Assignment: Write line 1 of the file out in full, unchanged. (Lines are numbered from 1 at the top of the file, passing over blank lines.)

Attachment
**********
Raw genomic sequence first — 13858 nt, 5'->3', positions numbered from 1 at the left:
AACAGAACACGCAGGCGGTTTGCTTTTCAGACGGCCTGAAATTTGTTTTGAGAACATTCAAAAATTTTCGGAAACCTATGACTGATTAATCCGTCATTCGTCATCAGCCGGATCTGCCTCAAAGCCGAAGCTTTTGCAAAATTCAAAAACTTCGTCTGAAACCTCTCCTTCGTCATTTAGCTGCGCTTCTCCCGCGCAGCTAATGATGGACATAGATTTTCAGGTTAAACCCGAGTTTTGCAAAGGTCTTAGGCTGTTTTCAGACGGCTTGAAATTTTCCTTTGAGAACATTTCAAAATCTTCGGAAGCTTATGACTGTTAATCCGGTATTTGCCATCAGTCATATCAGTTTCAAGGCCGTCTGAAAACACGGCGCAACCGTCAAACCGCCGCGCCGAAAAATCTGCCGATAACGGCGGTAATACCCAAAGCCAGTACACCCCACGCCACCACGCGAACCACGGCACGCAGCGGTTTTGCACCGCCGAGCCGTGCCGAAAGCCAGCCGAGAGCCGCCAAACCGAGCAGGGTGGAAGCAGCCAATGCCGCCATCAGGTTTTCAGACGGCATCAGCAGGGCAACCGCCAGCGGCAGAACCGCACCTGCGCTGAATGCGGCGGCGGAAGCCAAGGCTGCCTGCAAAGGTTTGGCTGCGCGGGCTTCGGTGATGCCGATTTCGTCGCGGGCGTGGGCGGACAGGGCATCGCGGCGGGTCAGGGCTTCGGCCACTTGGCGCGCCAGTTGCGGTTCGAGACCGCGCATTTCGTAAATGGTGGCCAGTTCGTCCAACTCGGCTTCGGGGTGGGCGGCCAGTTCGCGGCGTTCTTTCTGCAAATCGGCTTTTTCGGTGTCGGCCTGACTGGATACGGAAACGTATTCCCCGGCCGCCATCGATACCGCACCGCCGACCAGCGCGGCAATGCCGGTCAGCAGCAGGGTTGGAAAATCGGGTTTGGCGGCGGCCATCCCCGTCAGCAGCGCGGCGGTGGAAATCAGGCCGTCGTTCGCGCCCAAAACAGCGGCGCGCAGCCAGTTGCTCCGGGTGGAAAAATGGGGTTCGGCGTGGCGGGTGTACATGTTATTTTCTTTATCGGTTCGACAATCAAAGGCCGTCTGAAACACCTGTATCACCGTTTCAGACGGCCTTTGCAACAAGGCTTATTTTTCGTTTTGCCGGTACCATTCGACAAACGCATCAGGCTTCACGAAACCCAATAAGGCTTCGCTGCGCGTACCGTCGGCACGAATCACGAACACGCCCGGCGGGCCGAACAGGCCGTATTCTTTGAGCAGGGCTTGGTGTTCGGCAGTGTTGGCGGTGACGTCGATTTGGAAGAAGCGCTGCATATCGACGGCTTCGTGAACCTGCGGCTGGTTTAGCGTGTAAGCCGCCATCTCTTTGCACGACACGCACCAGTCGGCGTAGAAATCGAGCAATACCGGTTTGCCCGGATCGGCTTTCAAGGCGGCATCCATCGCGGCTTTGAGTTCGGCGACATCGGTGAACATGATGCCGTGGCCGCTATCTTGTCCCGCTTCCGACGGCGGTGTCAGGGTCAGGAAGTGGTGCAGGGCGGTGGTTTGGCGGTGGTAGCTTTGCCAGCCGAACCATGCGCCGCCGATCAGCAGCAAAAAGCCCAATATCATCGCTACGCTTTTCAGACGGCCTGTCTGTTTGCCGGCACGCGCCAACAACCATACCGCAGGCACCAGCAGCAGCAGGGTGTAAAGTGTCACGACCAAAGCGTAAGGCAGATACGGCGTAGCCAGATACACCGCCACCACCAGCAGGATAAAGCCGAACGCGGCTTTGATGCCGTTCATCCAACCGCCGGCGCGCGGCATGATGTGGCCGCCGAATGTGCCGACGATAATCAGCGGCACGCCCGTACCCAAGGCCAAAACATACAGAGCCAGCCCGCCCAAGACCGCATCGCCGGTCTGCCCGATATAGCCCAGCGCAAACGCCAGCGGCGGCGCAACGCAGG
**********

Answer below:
Raw genomic sequence first — 13858 nt, 5'->3', positions numbered from 1 at the left: